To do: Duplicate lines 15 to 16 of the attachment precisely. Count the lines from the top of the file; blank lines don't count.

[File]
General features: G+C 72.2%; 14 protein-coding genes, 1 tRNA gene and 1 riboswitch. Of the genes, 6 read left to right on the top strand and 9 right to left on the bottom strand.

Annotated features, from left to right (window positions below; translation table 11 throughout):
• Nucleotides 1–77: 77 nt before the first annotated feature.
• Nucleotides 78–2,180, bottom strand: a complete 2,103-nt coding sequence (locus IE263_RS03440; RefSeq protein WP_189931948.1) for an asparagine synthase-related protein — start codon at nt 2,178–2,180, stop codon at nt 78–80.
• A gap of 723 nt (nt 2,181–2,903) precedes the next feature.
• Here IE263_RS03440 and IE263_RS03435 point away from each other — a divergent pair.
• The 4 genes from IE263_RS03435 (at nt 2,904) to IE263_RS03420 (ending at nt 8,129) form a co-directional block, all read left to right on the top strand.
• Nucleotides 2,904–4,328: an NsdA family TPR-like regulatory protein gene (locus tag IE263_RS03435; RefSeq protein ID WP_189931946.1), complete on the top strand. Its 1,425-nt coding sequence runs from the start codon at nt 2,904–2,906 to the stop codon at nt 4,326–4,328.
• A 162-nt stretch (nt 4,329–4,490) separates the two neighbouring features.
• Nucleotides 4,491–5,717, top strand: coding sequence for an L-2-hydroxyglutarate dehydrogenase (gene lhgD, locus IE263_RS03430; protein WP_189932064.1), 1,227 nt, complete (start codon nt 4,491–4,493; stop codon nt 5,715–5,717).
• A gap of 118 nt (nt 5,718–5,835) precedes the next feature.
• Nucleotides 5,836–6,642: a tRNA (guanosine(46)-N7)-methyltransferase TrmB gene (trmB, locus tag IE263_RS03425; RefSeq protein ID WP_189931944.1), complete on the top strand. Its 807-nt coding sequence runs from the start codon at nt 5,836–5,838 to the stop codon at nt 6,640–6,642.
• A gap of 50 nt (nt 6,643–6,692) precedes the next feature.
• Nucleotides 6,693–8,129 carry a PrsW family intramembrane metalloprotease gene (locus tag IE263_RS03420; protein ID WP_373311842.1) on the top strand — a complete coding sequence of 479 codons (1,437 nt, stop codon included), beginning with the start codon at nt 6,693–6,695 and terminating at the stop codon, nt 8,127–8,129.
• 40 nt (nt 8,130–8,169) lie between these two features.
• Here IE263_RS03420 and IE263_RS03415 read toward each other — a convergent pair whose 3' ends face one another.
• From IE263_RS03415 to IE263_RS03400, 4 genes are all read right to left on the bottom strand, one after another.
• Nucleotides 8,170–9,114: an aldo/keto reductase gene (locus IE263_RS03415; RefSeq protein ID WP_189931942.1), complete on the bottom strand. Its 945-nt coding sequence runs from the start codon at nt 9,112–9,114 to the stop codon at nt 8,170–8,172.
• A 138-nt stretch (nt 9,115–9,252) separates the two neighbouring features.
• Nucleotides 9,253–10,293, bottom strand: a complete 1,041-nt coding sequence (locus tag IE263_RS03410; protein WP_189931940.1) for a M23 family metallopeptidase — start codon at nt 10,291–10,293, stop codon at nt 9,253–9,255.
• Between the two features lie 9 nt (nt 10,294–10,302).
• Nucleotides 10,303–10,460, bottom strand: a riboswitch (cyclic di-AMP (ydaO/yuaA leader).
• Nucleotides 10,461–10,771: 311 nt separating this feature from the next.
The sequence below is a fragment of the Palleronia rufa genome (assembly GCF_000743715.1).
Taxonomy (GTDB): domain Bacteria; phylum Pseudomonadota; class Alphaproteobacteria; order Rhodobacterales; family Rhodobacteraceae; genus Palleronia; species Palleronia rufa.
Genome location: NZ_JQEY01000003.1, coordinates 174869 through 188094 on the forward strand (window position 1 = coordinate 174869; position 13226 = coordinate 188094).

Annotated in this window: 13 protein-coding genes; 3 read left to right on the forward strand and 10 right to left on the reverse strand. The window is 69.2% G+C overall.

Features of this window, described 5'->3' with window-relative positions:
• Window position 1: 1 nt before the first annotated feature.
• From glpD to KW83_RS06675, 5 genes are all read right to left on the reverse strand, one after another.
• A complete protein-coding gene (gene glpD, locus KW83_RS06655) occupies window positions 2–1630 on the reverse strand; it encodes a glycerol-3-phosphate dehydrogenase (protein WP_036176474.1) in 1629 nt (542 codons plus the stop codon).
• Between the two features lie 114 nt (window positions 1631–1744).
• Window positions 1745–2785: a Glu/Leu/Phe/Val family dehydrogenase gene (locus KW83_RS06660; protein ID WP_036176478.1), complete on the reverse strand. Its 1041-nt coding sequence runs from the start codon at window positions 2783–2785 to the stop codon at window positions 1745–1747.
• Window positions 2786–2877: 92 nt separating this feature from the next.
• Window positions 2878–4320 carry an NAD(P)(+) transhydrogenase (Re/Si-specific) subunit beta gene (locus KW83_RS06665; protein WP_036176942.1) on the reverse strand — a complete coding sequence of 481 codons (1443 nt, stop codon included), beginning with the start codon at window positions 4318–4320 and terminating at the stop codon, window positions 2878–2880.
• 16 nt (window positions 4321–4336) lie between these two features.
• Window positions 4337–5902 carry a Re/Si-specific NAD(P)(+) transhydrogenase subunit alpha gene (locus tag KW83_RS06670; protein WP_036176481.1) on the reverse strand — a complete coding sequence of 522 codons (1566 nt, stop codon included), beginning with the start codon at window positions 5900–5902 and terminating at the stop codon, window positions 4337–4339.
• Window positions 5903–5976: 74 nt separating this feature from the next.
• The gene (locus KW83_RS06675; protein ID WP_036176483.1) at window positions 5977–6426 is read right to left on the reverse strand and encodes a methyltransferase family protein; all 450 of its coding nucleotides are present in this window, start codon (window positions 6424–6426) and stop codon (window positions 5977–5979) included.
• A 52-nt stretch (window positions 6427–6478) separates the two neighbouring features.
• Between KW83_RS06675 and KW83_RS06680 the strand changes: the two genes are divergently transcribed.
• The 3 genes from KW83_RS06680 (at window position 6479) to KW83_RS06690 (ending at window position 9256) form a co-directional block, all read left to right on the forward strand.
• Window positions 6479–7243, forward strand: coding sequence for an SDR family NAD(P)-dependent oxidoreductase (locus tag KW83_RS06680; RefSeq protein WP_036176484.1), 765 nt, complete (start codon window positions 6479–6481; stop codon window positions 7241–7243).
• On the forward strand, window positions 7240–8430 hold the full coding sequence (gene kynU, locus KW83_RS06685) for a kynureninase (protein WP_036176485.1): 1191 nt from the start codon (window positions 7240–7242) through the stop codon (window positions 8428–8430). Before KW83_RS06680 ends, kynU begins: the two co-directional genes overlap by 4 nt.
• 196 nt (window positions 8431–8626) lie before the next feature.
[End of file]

• 40 nt (nt 8,130–8,169) lie between these two features.
• Here IE263_RS03420 and IE263_RS03415 read toward each other — a convergent pair whose 3' ends face one another.